Data Breach

TalkTalk Slammed with Record Fine Over Breach

Privacy Watchdog Cites Outdated Database, SQL Injection Attack
TalkTalk Slammed with Record Fine Over Breach
Photo: Simon Richards (Creative Commons)

Britain's privacy watchdog agency has slammed TalkTalk with a record fine of £400,000 ($511,000) for information security failings that allowed a hacker to steal customer data "with ease."

See Also: Effective Cyber Threat Hunting Requires an Actor and Incident Centric Approach

The London-based TV, broadband, mobile and phone provider, formally known as TalkTalk Telecom Group, suffered a devastating breach last year that ran from Oct. 15 to 21. The incident could have been prevented had the company put some basic security measures in place, the U.K. Information Commissioner's Office determined (see 5 Lessons from the TalkTalk Hack).

The ICO imposed the fine after finding that TalkTalk, which trades on the London Stock Exchange, violated the U.K.'s Data Protection Act by failing to put proper security measures in place to safeguard user data.

The attacks against TalkTalk resulted in the exposure of personal data - name, address, date of birth, telephone number, email address and financial information - on almost 157,000 customers, plus bank accounts and sort codes for more than 15,000 customers, according to a partially redacted report published by the ICO.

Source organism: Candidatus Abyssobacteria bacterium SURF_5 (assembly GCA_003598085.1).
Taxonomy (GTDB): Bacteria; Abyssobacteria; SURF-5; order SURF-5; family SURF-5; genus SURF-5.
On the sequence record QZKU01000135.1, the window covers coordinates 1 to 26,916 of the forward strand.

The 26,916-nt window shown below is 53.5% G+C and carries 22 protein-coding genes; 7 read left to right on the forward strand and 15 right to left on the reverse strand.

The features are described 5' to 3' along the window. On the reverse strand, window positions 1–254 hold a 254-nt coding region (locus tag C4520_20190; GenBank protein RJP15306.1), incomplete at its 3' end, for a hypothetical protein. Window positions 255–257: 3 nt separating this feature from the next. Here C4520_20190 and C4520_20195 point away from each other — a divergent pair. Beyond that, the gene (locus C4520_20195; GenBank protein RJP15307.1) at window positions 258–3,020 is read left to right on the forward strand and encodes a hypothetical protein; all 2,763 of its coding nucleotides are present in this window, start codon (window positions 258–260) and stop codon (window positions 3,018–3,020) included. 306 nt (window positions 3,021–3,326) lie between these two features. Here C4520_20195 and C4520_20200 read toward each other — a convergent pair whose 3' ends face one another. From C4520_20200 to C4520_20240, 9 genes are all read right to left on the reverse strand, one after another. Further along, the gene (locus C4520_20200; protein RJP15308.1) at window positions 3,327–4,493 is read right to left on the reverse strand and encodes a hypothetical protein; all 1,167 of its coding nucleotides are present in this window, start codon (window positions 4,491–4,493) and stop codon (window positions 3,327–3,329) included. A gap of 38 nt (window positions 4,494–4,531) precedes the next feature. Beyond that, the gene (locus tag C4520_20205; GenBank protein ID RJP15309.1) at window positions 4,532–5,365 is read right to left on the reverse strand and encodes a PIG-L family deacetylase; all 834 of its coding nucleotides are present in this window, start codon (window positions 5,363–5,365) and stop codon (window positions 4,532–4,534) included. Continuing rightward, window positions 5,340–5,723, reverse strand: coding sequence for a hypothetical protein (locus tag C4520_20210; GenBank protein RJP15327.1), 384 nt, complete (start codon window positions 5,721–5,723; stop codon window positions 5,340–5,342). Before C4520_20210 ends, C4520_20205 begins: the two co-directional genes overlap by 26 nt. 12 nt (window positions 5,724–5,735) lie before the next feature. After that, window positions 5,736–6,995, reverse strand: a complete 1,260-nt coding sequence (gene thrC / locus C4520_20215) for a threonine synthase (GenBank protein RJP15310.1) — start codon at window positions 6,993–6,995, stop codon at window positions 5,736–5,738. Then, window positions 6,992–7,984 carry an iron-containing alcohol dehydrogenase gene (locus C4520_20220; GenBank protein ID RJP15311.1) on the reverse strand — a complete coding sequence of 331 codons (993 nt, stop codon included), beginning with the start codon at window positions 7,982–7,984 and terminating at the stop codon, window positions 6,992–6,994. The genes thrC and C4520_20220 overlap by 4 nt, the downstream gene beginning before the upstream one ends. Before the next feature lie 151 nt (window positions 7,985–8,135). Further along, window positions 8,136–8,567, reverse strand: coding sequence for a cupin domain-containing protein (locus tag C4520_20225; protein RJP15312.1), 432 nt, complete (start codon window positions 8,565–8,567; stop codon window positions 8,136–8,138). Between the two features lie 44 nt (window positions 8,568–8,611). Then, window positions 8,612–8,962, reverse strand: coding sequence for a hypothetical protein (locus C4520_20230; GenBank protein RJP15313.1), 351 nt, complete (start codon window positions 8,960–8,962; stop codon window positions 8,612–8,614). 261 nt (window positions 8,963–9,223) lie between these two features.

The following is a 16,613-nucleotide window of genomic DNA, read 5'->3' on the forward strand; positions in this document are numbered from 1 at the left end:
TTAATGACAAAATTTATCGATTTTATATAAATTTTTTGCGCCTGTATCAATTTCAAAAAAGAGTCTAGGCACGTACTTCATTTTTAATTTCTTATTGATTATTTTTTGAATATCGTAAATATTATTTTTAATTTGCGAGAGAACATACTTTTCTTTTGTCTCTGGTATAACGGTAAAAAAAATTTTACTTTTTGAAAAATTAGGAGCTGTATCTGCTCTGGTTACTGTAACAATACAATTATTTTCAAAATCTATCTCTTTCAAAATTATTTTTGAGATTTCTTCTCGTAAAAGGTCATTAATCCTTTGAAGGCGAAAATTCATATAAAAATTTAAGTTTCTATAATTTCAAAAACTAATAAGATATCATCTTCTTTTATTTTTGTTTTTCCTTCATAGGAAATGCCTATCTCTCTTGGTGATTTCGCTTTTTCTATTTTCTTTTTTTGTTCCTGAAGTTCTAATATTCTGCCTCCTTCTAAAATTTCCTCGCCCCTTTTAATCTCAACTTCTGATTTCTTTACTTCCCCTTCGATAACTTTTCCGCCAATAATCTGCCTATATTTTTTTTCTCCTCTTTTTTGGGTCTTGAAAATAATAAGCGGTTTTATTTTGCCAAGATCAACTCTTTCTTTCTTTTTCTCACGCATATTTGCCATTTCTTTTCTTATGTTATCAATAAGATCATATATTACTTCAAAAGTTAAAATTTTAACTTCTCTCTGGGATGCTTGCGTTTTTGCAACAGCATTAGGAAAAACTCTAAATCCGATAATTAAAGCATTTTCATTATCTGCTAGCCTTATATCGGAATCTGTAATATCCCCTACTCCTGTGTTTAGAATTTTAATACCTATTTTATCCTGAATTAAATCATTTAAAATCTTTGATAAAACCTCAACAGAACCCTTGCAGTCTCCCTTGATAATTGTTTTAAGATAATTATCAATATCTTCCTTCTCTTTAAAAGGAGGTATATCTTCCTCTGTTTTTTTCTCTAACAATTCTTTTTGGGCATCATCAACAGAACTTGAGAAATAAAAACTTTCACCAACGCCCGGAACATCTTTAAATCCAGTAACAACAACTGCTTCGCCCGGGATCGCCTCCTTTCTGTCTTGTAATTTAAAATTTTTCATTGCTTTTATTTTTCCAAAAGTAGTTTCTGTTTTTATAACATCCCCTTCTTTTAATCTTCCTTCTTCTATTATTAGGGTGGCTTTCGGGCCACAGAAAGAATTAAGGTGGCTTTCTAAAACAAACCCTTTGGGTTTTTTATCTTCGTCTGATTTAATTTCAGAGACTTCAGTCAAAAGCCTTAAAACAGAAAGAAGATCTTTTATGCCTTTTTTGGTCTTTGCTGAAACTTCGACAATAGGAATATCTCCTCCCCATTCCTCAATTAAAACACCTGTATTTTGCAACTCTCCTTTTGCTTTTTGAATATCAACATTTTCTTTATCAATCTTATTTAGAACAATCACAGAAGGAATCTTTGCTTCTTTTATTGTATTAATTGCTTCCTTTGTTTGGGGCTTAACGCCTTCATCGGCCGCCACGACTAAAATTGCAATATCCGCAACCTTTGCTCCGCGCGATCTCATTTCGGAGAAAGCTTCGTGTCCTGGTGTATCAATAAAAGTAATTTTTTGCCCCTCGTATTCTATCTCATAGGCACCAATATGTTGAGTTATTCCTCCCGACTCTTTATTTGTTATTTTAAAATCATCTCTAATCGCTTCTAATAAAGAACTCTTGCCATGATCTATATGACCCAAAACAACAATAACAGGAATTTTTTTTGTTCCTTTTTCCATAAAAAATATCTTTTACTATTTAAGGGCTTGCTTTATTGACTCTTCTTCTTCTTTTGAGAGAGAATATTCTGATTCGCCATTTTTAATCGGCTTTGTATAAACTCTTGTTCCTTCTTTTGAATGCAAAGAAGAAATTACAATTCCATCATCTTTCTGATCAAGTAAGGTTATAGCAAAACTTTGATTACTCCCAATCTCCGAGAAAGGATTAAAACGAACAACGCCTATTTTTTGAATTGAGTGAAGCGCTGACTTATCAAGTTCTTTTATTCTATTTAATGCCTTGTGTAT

"TalkTalk's failure to implement the most basic cybersecurity measures allowed hackers to penetrate TalkTalk's systems with ease," Information Commissioner Elizabeth Denham says in a statement. "Yes hacking is wrong, but that is not an excuse for companies to abdicate their security obligations. TalkTalk should and could have done more to safeguard its customer information. It did not and we have taken action."

Database Unpatched

The ICO's report says that the TalkTalk breach involved infrastructure that was created by Italian telecommunications firm Tiscali - TalkTalk acquired its U.K. operations in 2009 - and in particular webpages that had access to a database called "Tiscali Master." The ICO says TalkTalk had failed to properly scan its infrastructure for potential threats and thus "was not aware that Tiscali's infrastructure included webpages that were still available via the internet in 2015" and which had access to the database and thus should have either been secured or removed.

In addition, TalkTalk was using an outdated version of the MySQL open source SQL database management system, which contained a known flaw that allowed the attacker to bypass access restrictions on the database. "The bug was first publicized in 2012 when a fix was made available by the software vendor," the ICO notes.

SQL Inject Attacks Could Have Been Prevented

After bypassing the access controls, the attacker then used the open source penetration testing tool sqlmap to scan the database for SQL injection flaws and exfiltrated data via a SQL injection attack, the ICO says. "User input was not validated," it adds, a step that could have blocked the SQL injection attack.